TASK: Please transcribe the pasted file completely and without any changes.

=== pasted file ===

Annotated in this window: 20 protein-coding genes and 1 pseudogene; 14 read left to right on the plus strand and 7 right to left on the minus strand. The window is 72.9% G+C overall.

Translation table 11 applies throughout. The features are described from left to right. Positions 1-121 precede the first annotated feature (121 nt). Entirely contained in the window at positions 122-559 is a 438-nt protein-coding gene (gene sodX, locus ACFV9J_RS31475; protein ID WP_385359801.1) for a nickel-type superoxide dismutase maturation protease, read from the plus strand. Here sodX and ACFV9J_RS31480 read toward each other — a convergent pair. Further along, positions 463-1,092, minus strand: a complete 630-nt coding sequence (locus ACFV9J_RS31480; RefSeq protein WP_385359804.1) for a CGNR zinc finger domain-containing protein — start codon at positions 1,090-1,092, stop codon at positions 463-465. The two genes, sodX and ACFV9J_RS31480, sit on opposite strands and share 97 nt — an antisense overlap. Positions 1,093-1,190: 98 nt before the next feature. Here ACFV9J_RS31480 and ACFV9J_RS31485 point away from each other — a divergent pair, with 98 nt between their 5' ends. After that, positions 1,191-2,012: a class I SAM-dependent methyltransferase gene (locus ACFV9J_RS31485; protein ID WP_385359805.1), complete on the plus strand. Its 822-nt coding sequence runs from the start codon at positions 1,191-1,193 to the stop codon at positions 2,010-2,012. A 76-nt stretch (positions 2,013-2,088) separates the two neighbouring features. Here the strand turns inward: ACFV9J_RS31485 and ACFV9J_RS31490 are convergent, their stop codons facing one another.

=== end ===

Annotated in this window: 20 protein-coding genes and 1 pseudogene; 14 read left to right on the plus strand and 7 right to left on the minus strand. The window is 72.9% G+C overall.

Translation table 11 applies throughout. The features are described from left to right. Positions 1-121 precede the first annotated feature (121 nt). Entirely contained in the window at positions 122-559 is a 438-nt protein-coding gene (gene sodX, locus ACFV9J_RS31475; protein ID WP_385359801.1) for a nickel-type superoxide dismutase maturation protease, read from the plus strand. Here sodX and ACFV9J_RS31480 read toward each other — a convergent pair. Further along, positions 463-1,092, minus strand: a complete 630-nt coding sequence (locus ACFV9J_RS31480; RefSeq protein WP_385359804.1) for a CGNR zinc finger domain-containing protein — start codon at positions 1,090-1,092, stop codon at positions 463-465. The two genes, sodX and ACFV9J_RS31480, sit on opposite strands and share 97 nt — an antisense overlap. Positions 1,093-1,190: 98 nt before the next feature. Here ACFV9J_RS31480 and ACFV9J_RS31485 point away from each other — a divergent pair, with 98 nt between their 5' ends. After that, positions 1,191-2,012: a class I SAM-dependent methyltransferase gene (locus ACFV9J_RS31485; protein ID WP_385359805.1), complete on the plus strand. Its 822-nt coding sequence runs from the start codon at positions 1,191-1,193 to the stop codon at positions 2,010-2,012. A 76-nt stretch (positions 2,013-2,088) separates the two neighbouring features. Here the strand turns inward: ACFV9J_RS31485 and ACFV9J_RS31490 are convergent, their stop codons facing one another.